That sort of thing. These people seem physically incapable of modulating their voices. Everything must be bellowed at top volume for fear that other passengers might not be aware that they are VERY IMPORTANT PEOPLE engaged in CRUCIAL BUSINESS. This type of passenger is fond of coming by where you are attempting to nap or work to conduct conversations. On the rare day when I score a workstation, which is a single desk with an outlet for plugging in my laptap, I can be certain that a VIP will lean over top of my desk to carry on an ICC (INCREDIBLY CRUCIAL CONVERSATION).
That said, the VIPs are almost bearable compared to the UNBELIEVABLY POPULAR PEOPLE. These are the ones that have eight or more meaningless conversations over the course of one trip. They call person after person to say the following:
“Hey, asshole. Whatchaupto anyway? Cool. Nah. Nothing. Just on the boat. Yeah. Nothing. Tonight? I don’t know. Maybe. Whatever.”
“Hey, fartbreath. Whatchaupto anyway? Cool. Nah. Nothing. Just on the boat. Yeah. Nothing. Tonight? I don’t know. Maybe. Whatever.”
These passengers often put their feet up on the back of your seat because they have confused the boat with their bedroom, where, presumably, they go to have many thousands of other pointless conversations.
The way to avoid some of this is to hide on the car deck. I often bring a pillow and blanket and spend a useful or at least quiet trip tucked away in my car. The possibility of peace that exists on the car deck makes it that much more enraging when people’s car alarms go off because of the motion of the trip, b) people decide that the people sleeping in the cars around them would really love to hear their Greatest Hits of the 80s CD, or c) and weirdest of all, the people who do calisthenics. Seriously. I can’t tell you how many times I’ve been napping and someone has suddenly appeared beside my car and begun doing jumping jacks and Chi Quong maneuvers.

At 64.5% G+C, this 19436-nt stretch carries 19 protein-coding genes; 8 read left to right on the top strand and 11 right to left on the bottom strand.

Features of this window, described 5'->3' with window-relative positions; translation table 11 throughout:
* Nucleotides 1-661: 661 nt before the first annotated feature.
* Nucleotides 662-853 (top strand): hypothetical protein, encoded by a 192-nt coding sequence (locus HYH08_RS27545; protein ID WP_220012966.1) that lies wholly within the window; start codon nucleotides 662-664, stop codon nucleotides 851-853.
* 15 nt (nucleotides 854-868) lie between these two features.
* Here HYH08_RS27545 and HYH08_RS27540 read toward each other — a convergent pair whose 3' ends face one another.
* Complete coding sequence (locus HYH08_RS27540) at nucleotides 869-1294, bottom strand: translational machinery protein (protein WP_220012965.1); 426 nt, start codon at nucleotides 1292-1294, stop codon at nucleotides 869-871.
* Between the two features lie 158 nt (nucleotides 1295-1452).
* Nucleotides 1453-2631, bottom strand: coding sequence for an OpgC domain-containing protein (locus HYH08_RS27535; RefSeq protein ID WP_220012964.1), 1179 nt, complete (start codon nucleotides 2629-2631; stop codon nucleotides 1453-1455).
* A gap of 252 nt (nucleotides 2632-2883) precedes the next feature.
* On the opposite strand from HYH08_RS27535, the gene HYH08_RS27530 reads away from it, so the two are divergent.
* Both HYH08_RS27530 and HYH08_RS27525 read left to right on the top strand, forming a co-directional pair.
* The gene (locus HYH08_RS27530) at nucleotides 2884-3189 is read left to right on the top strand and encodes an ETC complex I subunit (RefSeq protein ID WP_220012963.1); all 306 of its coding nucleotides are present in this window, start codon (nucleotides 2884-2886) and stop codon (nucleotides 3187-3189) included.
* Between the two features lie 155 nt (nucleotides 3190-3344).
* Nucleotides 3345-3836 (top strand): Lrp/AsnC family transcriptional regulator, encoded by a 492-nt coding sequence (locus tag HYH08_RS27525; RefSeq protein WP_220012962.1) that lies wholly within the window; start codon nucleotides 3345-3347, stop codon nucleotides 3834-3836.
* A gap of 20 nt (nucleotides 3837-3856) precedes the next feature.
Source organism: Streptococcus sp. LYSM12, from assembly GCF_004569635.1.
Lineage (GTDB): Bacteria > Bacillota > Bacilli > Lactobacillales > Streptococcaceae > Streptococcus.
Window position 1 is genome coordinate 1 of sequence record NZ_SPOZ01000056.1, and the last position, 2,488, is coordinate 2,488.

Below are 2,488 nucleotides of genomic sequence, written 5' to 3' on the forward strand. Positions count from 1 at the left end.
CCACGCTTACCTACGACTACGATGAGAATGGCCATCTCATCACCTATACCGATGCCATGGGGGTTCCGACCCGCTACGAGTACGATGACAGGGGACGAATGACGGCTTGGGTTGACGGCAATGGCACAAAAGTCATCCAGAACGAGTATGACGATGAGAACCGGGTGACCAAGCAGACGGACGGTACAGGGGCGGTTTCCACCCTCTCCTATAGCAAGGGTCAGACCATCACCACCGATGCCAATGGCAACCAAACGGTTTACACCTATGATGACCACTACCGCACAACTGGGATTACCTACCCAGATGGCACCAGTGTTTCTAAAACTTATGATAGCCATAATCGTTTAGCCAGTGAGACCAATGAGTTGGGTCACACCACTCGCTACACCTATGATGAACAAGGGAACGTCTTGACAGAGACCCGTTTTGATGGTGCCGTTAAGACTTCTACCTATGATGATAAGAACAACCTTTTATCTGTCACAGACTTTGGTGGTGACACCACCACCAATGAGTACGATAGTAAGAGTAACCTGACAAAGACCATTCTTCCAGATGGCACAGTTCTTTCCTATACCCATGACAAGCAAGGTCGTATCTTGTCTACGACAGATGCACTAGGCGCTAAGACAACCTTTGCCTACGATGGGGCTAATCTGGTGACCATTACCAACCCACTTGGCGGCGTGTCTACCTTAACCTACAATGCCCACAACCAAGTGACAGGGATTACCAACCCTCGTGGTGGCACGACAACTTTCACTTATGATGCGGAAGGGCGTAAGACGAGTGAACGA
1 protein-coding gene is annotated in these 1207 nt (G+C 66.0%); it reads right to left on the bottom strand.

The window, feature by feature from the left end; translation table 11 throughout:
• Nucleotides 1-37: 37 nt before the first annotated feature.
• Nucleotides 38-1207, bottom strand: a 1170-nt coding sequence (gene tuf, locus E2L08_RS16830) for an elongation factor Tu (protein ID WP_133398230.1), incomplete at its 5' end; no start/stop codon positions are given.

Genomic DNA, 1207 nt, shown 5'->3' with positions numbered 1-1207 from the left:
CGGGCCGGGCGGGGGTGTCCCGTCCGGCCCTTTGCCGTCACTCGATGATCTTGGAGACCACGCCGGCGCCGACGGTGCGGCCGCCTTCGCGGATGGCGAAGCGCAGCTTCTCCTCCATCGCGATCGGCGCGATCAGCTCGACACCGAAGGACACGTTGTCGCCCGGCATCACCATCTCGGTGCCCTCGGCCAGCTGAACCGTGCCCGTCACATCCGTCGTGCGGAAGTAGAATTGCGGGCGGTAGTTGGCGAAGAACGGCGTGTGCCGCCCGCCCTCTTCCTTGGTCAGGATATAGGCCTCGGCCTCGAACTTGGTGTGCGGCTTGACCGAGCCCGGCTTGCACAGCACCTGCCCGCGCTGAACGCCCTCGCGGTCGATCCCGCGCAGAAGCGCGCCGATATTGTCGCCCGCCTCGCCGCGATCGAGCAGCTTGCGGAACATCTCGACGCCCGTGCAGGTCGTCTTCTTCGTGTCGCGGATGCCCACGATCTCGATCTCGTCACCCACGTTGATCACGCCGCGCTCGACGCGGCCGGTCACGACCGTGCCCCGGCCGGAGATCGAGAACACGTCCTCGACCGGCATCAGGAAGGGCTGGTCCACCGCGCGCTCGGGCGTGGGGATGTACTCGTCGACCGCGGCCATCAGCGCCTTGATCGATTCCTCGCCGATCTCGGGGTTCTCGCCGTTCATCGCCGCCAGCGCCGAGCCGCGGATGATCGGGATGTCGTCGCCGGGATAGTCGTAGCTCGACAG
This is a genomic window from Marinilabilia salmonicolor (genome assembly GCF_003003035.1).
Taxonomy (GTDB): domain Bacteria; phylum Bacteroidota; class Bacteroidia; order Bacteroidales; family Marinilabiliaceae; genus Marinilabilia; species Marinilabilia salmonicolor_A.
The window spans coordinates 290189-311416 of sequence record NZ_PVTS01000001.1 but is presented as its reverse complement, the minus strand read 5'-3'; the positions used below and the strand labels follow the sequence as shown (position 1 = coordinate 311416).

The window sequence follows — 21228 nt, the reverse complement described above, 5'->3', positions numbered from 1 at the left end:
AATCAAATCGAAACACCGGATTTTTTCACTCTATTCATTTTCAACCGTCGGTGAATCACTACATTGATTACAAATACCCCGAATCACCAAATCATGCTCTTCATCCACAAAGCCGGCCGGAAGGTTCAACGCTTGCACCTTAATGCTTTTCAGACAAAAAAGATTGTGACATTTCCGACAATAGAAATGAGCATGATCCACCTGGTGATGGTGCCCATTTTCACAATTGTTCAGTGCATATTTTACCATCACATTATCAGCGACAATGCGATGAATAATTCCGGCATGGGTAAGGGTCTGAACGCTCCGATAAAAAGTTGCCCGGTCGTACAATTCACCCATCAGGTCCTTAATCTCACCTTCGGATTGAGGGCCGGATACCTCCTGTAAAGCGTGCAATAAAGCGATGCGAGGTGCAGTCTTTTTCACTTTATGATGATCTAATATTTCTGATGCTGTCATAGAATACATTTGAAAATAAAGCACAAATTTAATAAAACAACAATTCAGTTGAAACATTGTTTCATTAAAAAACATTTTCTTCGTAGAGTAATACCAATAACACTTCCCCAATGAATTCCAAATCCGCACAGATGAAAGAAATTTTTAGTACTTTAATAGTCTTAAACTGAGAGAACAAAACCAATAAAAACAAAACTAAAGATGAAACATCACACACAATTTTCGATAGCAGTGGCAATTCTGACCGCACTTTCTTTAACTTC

So for anyone who may be interested in Susan’s Rules of Ferry Travel, may I suggest the following.
1. If your kids are having a tough time, remember that there is an entire section of the ship that’s designated kid-friendly. There’s a playground and everything. Maybe other kids will help distract them. If you yourself are going to start screaming and crying (yes, I have seen this), perhaps you should go to the nurse’s station. Or take some deep breaths until it passes. Being a parent is tough. Being a parent on BC Ferries is strictly for heroes. There is help available.
2. If you are a committed cell-phone talker of the business sort, feel free to conduct your conversations in a normal voice. You don’t have to yell. Also, consider going to an area where people are already chatting animatedly, such as the cafe or snack area. If you are worried you might lose touch with all of your acquaintances over the course of the hour and a half trip, why don’t you write them letters? Seriously. It will surprise the hell out of them.
3. If you are going to spend your time on the car deck, feel free to keep your music turned down low. For your ears only, as they say. And if you get a sudden, uncontrollable urge to do jumping jacks, head out onto the outer or top decks. Take in the sights. There might be dolphins! Or whales! Just imagine doing jumping jacks and burpies, brisk sea wind whistling through your hair, as dolphins cruise along beside you! Now that’s living.
Remember, none of us likes the public, but we can can all do our part to tolerate them.
Susan (Grumpy much) Juby